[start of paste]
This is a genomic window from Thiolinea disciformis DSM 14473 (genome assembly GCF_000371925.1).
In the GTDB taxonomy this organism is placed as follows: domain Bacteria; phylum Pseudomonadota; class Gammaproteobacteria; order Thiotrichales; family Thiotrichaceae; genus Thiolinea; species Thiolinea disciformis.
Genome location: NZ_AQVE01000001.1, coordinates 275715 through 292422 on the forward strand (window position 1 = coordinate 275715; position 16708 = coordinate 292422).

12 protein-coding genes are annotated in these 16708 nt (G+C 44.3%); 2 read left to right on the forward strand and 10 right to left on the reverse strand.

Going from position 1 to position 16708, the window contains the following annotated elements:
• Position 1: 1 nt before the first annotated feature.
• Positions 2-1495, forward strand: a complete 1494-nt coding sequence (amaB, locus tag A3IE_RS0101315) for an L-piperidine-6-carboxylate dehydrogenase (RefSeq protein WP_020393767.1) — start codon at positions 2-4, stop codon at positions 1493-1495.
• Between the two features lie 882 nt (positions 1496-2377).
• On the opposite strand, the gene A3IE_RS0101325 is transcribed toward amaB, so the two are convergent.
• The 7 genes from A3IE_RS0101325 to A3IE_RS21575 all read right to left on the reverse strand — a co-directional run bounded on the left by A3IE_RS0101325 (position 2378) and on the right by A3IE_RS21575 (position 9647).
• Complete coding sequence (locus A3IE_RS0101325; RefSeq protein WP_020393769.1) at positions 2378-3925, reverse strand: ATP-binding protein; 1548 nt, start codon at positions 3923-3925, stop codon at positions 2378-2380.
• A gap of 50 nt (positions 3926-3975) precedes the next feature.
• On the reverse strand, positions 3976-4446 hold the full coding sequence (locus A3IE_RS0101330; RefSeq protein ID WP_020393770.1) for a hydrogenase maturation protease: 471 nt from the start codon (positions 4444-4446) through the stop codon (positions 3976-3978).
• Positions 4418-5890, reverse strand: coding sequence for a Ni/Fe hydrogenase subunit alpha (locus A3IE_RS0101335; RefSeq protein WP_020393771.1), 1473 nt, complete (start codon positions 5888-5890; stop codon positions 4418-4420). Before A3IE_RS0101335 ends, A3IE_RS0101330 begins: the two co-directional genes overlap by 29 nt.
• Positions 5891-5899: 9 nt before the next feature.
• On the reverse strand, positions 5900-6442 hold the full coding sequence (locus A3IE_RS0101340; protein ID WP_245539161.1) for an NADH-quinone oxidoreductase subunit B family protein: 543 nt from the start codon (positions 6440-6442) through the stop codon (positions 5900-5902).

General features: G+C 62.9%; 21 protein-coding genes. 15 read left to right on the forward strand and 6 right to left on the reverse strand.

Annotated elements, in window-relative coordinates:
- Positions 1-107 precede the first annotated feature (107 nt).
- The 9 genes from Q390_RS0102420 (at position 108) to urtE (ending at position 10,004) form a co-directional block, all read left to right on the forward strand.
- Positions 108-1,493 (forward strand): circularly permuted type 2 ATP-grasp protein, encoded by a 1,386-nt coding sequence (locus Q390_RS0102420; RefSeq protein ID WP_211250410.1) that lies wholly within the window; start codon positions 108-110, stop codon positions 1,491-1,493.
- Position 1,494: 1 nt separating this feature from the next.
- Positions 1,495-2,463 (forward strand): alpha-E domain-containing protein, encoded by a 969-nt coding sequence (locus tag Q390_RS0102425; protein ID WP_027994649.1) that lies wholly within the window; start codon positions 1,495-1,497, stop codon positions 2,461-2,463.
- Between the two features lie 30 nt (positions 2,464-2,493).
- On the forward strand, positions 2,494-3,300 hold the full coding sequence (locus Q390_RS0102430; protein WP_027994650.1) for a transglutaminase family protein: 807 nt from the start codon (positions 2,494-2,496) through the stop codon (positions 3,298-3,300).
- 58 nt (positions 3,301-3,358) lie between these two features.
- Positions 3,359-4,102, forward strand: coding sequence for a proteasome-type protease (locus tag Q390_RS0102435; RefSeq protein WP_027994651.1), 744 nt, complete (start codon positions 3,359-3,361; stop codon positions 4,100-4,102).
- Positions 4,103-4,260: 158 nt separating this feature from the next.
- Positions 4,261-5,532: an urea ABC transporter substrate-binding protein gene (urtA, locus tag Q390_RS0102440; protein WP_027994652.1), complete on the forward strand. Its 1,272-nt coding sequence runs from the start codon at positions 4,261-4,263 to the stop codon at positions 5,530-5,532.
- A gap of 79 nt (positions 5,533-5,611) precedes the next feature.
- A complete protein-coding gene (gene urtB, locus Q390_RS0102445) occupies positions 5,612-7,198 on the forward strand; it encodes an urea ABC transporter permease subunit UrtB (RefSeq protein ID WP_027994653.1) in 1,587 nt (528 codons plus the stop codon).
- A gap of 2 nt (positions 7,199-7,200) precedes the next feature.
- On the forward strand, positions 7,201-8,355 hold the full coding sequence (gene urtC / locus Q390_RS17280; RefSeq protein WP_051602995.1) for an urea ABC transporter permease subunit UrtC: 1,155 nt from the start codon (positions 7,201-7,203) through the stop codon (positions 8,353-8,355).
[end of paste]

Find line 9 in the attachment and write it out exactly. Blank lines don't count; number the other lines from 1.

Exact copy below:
• On the opposite strand, the gene A3IE_RS0101325 is transcribed toward amaB, so the two are convergent.